We’ve Got this Charlotte
Molly Herndon published an article on the OneOP Network that states, “Studies have shown a positive correlation between good health and higher income. People who earn more money tend to have less disease and better health, overall. Poor health and higher rates of disease are associated more with those in lower income groups.”
She goes on to say, “Those living in low-income households are less likely to have health insurance or access to medications and treatments that can treat chronic health conditions. Low-income families also have less access to preventative and specialty care. Even after the implementation of the Affordable Care Act, 27 million Americans remain uninsured.”
The Charlotte Area Fund’s Good Health is Wealth public education campaign is a local initiative to increase awareness about COVID-19, increase confidence in vaccines while reinforcing basic prevention measures such as mask wearing and social distancing.
A strong community is a healthy one. Let’s face it, COVID-19 isn’t going anywhere. This virus is affecting black communities at much higher rates and can have long-term health effects.
The pandemic has reminded us of our resiliency and taught us that good health is wealth. It’s time to start making healthy choices like eating right, exercising, wearing a mask, getting vaccinated and boosted so we can survive and thrive through this pandemic.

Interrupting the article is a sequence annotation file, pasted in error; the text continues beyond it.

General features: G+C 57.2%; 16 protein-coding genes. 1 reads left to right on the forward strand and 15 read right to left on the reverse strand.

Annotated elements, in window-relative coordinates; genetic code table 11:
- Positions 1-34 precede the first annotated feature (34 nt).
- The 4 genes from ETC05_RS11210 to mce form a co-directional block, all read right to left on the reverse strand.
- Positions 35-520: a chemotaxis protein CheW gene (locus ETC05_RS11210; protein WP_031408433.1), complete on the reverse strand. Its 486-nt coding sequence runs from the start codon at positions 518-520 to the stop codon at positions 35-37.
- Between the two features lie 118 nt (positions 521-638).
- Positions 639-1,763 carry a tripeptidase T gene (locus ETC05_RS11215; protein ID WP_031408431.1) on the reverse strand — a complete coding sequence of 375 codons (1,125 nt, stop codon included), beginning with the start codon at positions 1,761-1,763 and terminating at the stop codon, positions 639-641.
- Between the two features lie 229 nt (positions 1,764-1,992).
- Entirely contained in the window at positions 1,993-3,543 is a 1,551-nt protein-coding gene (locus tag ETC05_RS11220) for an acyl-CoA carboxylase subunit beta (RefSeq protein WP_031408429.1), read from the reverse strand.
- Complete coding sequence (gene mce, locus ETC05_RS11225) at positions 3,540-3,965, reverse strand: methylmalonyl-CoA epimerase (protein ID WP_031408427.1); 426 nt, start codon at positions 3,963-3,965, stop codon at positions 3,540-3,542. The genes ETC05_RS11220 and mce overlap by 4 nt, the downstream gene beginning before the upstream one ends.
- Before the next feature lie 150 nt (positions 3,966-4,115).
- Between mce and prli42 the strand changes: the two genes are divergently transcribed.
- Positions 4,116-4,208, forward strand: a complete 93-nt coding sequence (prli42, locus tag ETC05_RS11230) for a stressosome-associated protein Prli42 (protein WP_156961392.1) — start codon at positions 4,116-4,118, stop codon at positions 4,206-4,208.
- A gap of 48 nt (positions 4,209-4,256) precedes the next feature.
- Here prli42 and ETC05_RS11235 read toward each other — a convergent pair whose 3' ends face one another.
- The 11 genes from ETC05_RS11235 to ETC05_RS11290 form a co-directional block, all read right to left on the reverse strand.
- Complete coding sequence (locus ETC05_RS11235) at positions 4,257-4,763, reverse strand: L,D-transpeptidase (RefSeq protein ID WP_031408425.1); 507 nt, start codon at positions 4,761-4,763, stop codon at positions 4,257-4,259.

We’ve got this, Charlotte!
Fast Facts About COVID-19 and Vaccinations
- COVID-19 is dangerous. The virus can cause severe disease, hospitalization, or death. Vaccines and boosters offer the best protection from the worst outcomes from COVID.
- There’s no way to know how COVID-19 will affect you. Most people have a mild case, but it can cause serious illness and death.
- COVID-19 has killed more than 1,000,000. More than 1 million people in the United States have lost their lives to COVID-19, making it a leading cause of death.
- Unvaccinated adults are 5 times more likely to be hospitalized with COVID as those who have been vaccinated and boosted.
- Vaccination greatly reduces the risk of long COVID, which leaves people with fatigue, pain, and memory problems that can last for months.
- Unvaccinated people who get COVID have about twice the risk for long COVID that vaccinated people have.
- Vaccines are widely available and free. Vaccines are available at no cost to everyone ages 5 and older living in the United States, no matter your immigration or health insurance status. Getting vaccinated is a decision to discuss with a doctor, pharmacist, or health care provider you trust. Vaccines and boosters are still effective at preventing the worst outcomes from COVID, even from Omicron and its BA.2 subvariant. If you are not vaccinated, no matter your age, you are at risk of getting sick, and even dying.